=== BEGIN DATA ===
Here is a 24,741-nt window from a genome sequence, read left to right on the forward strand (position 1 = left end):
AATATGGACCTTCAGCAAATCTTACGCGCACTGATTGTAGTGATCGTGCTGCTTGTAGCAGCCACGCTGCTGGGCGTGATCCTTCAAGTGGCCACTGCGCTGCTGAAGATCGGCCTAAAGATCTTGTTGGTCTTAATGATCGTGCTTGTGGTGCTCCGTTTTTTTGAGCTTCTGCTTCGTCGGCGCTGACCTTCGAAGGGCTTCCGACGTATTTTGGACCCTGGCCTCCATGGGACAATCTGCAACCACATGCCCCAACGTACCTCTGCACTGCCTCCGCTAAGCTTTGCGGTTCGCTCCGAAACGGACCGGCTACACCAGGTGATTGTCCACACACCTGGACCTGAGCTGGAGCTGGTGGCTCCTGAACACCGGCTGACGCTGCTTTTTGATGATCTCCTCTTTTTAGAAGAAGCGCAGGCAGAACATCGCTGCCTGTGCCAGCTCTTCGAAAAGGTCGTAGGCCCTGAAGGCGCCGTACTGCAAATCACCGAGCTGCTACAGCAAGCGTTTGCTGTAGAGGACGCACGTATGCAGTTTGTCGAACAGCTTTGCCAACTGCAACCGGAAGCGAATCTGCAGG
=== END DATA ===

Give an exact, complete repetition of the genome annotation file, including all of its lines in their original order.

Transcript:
Here is a 24,741-nt window from a genome sequence, read left to right on the forward strand (position 1 = left end):
AATATGGACCTTCAGCAAATCTTACGCGCACTGATTGTAGTGATCGTGCTGCTTGTAGCAGCCACGCTGCTGGGCGTGATCCTTCAAGTGGCCACTGCGCTGCTGAAGATCGGCCTAAAGATCTTGTTGGTCTTAATGATCGTGCTTGTGGTGCTCCGTTTTTTTGAGCTTCTGCTTCGTCGGCGCTGACCTTCGAAGGGCTTCCGACGTATTTTGGACCCTGGCCTCCATGGGACAATCTGCAACCACATGCCCCAACGTACCTCTGCACTGCCTCCGCTAAGCTTTGCGGTTCGCTCCGAAACGGACCGGCTACACCAGGTGATTGTCCACACACCTGGACCTGAGCTGGAGCTGGTGGCTCCTGAACACCGGCTGACGCTGCTTTTTGATGATCTCCTCTTTTTAGAAGAAGCGCAGGCAGAACATCGCTGCCTGTGCCAGCTCTTCGAAAAGGTCGTAGGCCCTGAAGGCGCCGTACTGCAAATCACCGAGCTGCTACAGCAAGCGTTTGCTGTAGAGGACGCACGTATGCAGTTTGTCGAACAGCTTTGCCAACTGCAACCGGAAGCGAATCTGCAGG